But tellings of that well-known history typically omit an amusing detour. Before they moved to NYC, changed their name to the Dead Boys, and went down in history, Bators and company briefly took the form of the glammy, fuzzed out Frankenstein. Almost nothing survives of them, but what does found its way to an EP back in the mid-‘90s. Eve of the Dead Boys contains early recordings of three songs that would end up on the Dead Boys’ immortal debut Young Loud and Snotty. A short and illuminating piece by Jack Rabid on AllMusic sheds some light on the recording’s history:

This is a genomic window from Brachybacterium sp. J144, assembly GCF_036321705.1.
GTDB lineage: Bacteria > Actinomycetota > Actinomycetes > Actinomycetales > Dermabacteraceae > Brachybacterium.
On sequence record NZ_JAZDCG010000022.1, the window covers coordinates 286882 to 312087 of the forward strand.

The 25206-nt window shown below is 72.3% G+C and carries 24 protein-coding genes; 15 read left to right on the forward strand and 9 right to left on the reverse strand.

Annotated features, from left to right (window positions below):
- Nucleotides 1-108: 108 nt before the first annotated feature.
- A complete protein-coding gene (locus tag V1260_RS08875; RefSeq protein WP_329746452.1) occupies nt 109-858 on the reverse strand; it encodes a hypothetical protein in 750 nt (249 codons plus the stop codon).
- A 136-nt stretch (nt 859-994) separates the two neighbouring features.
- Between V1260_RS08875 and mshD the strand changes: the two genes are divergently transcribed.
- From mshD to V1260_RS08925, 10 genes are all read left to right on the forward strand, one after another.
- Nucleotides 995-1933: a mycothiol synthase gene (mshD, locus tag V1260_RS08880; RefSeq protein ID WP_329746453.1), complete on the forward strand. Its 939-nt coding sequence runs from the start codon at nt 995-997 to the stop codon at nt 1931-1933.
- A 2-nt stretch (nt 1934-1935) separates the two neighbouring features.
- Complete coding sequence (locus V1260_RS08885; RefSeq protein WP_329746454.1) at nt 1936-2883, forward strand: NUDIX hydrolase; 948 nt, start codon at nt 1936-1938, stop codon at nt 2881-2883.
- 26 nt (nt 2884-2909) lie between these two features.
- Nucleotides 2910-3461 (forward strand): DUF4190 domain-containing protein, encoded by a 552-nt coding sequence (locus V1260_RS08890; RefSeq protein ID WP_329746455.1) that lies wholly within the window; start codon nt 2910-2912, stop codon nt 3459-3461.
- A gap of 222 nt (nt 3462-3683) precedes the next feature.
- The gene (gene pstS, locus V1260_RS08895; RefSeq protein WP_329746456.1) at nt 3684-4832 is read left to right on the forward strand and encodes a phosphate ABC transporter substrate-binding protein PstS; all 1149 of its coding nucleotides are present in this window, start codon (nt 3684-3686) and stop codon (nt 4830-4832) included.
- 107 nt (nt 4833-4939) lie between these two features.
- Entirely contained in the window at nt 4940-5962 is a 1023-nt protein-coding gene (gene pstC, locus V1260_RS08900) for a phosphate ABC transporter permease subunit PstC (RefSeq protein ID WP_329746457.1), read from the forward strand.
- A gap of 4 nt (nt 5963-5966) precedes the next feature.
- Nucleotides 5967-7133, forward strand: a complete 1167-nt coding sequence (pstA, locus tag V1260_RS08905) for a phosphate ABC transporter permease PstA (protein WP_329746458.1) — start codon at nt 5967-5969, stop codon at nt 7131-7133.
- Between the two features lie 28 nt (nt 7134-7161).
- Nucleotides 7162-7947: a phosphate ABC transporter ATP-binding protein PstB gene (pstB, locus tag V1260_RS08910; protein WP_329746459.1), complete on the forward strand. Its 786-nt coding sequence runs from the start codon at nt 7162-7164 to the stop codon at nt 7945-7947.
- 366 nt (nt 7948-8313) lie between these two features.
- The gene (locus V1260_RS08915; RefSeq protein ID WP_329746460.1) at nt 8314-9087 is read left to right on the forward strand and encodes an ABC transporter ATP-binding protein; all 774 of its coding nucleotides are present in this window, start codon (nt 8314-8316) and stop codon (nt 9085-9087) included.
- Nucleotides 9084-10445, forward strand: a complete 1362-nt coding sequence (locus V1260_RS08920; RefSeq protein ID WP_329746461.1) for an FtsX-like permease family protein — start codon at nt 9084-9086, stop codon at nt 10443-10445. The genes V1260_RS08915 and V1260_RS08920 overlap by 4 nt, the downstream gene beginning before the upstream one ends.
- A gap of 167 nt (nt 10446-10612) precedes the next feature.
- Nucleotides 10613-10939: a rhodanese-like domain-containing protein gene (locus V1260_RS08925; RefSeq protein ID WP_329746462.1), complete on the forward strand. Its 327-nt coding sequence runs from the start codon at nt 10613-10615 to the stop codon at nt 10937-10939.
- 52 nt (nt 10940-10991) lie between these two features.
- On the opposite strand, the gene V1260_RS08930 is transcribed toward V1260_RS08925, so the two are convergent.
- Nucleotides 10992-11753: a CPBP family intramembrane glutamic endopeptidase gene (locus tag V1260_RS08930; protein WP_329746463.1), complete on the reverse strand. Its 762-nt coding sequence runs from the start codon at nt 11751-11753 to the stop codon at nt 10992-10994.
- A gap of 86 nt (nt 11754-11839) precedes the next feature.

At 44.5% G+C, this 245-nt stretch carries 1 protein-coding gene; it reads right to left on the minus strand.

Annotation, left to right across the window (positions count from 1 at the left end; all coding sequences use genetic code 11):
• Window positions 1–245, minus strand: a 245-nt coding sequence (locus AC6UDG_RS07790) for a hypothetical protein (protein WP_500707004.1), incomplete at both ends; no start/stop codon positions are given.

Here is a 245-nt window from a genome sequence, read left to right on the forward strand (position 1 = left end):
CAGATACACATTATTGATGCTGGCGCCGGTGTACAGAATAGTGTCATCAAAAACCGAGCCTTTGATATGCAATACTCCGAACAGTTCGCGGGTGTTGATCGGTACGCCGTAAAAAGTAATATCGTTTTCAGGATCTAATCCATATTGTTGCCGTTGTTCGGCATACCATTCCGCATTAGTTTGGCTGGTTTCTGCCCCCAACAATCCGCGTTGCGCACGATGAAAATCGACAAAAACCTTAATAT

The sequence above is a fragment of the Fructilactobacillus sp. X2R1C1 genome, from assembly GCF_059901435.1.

The great Tim Sommer once played a tape of Cleveland quintet Frankenstein (who would later become the Dead Boys) on his WNYU “Noise the Show” punk radio show in 1981. It was three fascinating songs they recorded two years later when the same five members moved to New York for the first Dead Boys’ LP, Young Loud and Snotty. It was super raw, supremely garagey, and great. I always wondered if I would ever hear it again. Years later, it’s a great little artifact, with liner notes from Dead Boys’ bassist, Jeff Magnum. This live-to-two-track document, recorded in the loft of the legendary Rocket From the Tombs, the pre-Pere Ubu group they also had roots in, and remixed for release, is slightly submerged, but the performance is delightfully dirty and the playing crackles like a big, burning log. Best of all, since these versions of “Sonic Reducer,” “High Tension Wire,” and “Down in Flames” weren’t altered after the group moved to New York and got into the brand-new, thriving punk scene, this wild, wild, wild sound proves they were not bandwagon-jumpers. Instead, like Pere Ubu, they were true mid-‘70s “bad old days” pre-punk rock revolutionaries, the genuine heirs to MC5, Stooges, and tough ‘60s garage.